What is the Indian archaeology scene like? Is there good work happening? Is good work getting enough support?

A lot of good work is taking place in Indian archaeology, most of it silently. You will get to know about it only if you attend conferences or read specialized journals and books.  From Palaeolithic to medieval or even colonial times, hundreds of sites are explored across the country at any given time.

Yet there is undeniably a huge scope for improvement: state-of-the-art methods are rarely available, some artefacts or bone remains are misplaced or forgotten, dating methods are applied scantily, reports are often written late or not at all, few sites are adequately protected after excavation, good museums are rare, funds are inadequate, etc — in a word, a lot of precious data is wasted or lost.

The field is crying for modernization, including a closer collaboration with India's leading scientific institutions. This is urgent, because unexcavated sites are disappearing every day: in the Gangetic plains, for instance, agriculture, exploding cities and 'development' are permanently blocking access to more and more potentially rich sites. Much of our ancient history is getting erased even before we get to know it. We need far more effective heritage policies.

How did you get interested in the course of the Sarasvati?

Studying India's roots soon takes you to the Indus or Harappan civilization. As I explained in my book, from 1941 onward, Harappan sites were discovered -- by Marc Aurel Stein to begin with -- along the dry bed of a river locally called Ghaggar-Hakra. It so happens that since the mid-nineteenth century, this river had been identified with the Vedic Sarasvati: matching the Rig-Veda's descriptions, it is located between the Yamuna and the Sutlej, could be traced 'from the mountain to the sea', and a small 'Sarsuti' or Sarasvati still exists in its upper reaches (in Haryana).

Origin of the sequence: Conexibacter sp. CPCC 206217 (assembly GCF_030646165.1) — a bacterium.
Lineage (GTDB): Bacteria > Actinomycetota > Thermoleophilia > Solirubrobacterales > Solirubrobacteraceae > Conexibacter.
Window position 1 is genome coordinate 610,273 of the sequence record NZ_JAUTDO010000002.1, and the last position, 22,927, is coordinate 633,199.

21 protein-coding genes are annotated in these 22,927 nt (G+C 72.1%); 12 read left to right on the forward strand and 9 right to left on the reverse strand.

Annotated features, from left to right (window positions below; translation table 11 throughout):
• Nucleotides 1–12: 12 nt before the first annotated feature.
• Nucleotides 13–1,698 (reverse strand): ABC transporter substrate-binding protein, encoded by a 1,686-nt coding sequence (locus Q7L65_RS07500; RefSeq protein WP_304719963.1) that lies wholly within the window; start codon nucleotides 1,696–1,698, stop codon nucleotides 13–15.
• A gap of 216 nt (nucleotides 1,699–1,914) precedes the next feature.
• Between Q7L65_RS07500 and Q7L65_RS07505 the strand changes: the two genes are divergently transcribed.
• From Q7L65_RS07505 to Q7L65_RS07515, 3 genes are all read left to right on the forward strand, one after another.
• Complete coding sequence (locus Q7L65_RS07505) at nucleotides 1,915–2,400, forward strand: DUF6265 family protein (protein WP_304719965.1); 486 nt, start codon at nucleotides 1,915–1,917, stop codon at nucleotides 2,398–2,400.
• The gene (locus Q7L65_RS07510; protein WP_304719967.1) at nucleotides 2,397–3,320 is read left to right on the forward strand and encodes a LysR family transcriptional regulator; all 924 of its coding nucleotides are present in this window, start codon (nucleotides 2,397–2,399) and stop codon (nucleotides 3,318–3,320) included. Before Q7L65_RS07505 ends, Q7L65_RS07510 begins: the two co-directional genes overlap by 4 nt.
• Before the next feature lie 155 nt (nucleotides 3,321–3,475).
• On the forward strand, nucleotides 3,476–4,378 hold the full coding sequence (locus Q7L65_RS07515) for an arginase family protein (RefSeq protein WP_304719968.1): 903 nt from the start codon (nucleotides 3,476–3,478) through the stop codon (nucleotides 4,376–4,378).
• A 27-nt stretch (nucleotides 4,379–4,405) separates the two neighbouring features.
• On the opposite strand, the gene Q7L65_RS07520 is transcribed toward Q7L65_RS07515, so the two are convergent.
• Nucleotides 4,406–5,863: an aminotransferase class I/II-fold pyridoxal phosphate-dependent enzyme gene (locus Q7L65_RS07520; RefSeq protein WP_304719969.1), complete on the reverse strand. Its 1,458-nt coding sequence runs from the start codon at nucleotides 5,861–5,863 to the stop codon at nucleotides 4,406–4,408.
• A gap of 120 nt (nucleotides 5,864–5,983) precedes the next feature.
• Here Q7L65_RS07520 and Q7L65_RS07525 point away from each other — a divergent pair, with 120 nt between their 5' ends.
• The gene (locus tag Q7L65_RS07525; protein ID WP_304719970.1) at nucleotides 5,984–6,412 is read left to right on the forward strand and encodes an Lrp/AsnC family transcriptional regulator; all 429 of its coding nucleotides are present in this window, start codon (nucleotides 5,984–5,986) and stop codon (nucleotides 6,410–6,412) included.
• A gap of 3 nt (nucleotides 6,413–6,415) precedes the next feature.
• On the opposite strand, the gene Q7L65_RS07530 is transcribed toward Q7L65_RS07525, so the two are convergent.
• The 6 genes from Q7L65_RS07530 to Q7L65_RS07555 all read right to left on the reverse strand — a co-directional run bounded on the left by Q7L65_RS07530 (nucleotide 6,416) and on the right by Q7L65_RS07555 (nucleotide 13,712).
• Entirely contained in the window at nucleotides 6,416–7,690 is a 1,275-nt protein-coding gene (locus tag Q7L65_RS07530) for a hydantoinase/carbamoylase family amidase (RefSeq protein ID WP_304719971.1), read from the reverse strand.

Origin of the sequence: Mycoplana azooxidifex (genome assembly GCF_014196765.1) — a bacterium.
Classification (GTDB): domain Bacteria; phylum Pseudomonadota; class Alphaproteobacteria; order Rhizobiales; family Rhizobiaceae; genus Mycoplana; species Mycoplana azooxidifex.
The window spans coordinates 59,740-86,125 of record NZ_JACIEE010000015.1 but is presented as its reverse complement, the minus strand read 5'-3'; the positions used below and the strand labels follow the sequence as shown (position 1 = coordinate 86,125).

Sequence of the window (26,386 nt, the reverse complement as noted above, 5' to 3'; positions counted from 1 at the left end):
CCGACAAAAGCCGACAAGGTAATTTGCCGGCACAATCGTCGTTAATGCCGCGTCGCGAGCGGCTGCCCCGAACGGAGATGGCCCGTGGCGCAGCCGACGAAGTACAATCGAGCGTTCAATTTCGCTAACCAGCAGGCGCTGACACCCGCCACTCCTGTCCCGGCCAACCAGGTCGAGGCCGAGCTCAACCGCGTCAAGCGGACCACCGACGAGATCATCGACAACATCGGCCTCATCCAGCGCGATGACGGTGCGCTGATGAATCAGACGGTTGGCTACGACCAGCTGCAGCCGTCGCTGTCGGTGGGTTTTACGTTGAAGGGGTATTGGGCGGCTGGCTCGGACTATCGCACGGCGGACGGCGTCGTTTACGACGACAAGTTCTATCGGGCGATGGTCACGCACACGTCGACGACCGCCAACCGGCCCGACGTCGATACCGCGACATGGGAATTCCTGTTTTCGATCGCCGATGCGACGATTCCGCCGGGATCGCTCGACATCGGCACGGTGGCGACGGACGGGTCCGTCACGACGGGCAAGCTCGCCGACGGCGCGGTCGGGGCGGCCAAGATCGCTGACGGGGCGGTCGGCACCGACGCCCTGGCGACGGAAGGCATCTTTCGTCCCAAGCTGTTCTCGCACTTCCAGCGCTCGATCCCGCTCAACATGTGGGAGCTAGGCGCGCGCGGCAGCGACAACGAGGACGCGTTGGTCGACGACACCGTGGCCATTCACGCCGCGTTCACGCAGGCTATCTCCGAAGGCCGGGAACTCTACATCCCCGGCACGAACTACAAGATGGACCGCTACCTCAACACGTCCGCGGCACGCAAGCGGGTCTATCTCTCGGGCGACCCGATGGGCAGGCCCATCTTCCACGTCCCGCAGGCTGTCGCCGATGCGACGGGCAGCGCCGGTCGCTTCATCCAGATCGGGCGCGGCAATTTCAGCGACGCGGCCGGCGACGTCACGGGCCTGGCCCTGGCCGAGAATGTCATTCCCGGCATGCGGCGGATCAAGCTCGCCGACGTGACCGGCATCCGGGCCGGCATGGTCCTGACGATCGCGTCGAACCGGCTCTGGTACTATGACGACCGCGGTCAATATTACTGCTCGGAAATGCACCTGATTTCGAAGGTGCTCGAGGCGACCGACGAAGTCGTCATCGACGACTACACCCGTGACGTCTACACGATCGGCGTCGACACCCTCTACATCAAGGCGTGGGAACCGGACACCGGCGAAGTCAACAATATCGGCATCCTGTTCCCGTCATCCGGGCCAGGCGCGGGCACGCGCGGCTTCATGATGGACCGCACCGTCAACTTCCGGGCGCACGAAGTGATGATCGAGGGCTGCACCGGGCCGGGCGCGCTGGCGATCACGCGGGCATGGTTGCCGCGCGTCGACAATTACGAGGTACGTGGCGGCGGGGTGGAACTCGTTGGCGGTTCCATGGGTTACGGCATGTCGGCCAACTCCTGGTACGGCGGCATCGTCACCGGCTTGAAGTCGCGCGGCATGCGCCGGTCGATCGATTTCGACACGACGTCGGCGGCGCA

Then comes the big question: If the Ghaggar-Hakra was indeed the Sarasvati river — and the scholarly consensus says it was — where do we find traces of a Vedic culture in its basin? Paradoxically, the Harappan culture, which is conventionally regarded as 'pre-Vedic', is the dominant culture of the region while the Sarasvati was flowing. These are some of the questions I have tried to explore, of course building on the work of many scholars.

Your interest in the Sarasvati as a foreigner must have opened a lot of doors in India given its mythological importance.

Technically, I am not a 'foreigner': I adopted Indian citizenship some years ago.  But you are right that many Indians are often intrigued by my interest in the Indus civilization, the lost Sarasvatî, and the origins of Indian culture. They often react by saying that I am 'more Indian than Indians', which is rather flattering… But after a while, the skin's colour makes no difference. In the course of my many lectures — especially in institutions of higher learning, such as IITs, universities, etc —

I have found a considerable level of interest in these questions. Naturally enough: they are intimately linked to questions of origin and identity that resonate deeply in many Indians. Yet, with a few brilliant exceptions, there is a great dearth of material accessible to the layman, who is often confused by not-so-genuine literature; I thought I would try and help bridge the gap.

Any reason why Sarasvati is not considered as sacred as Ganga?

As long as it flowed, the Sarasvati was more sacred than Ganga, not less. In the Rig-Veda, Ganga is mentioned twice in passing and given no importance whatsoever, while of all the rivers mentioned, Sarasvati alone is deified.
Paradoxically, the goddess seems to grow in stature as the river dried up in stages; that is what the later literature reflects. At the same time, many of Sarasvati's attributes were transferred to Ganga, so that in classical times, Ganga had gained in prominence — naturally enough, since it was also the lifeline of the new civilization.

Today, ironically, we cannot rule out a Sarasvati-like end to the Gangetic rivers. The difference is that if it happens, it will be a man-made tragedy.

You have spoken/written earlier about the value/importance of Hindu wisdom especially in connection with nature.

The old Indian attitude towards nature — not just Hindu but also Buddhist, Jain, and of course tribal — is to regard her as sacred: the creation, Bhudevi, is divine, without any dichotomy with the creator: 'Heaven is my father; my mother is this vast earth,' says the Rig-Veda. The universe is compared to a thousand-branched tree or sometimes to a cow (hence, for instance, the symbolism of Krishna and the cows).